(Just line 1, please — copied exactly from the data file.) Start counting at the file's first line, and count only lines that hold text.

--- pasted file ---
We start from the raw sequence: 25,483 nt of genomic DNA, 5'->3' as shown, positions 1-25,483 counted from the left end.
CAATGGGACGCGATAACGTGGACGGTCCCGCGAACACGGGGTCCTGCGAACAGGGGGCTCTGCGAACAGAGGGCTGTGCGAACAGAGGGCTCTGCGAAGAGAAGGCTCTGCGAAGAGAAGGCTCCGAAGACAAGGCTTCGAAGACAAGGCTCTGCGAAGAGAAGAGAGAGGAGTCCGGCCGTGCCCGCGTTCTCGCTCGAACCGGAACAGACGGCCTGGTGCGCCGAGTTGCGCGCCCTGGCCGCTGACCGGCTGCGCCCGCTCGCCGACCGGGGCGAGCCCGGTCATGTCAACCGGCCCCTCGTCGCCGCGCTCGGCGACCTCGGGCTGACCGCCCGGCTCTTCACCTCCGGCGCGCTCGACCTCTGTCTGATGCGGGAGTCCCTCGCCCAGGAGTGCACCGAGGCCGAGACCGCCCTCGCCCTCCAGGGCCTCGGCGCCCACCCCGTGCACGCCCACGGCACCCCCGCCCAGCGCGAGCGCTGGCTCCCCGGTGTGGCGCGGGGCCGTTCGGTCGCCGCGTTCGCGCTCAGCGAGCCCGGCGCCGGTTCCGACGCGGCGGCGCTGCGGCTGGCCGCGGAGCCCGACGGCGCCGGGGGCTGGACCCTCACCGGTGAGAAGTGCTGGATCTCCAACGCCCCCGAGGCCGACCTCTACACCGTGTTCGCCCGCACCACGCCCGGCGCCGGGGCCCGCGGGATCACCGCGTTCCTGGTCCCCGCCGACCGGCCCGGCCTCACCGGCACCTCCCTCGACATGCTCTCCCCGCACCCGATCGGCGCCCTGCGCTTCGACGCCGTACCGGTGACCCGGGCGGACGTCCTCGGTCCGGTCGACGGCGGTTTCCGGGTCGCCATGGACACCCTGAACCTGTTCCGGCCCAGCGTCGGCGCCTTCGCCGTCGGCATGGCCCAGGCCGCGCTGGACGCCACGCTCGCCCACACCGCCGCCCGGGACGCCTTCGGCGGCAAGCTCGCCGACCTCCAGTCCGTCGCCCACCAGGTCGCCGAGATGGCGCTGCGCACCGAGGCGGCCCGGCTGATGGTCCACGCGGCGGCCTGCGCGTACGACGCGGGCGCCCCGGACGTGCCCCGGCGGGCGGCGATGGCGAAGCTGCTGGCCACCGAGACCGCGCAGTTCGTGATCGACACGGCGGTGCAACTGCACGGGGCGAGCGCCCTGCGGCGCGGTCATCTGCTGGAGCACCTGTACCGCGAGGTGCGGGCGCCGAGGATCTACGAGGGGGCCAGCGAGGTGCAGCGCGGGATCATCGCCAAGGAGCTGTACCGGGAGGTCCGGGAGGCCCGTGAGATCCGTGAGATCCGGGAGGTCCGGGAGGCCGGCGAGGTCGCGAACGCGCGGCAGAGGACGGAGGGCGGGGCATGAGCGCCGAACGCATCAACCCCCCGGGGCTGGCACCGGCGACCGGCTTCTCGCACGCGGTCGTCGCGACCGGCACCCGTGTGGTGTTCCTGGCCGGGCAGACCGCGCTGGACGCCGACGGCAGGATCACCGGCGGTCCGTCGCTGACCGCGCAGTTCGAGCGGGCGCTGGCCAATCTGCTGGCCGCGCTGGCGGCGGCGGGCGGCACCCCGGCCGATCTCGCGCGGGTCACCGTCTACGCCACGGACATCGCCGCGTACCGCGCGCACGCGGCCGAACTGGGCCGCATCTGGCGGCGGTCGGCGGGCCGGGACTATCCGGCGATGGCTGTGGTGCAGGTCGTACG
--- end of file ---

We start from the raw sequence: 25,483 nt of genomic DNA, 5'->3' as shown, positions 1-25,483 counted from the left end.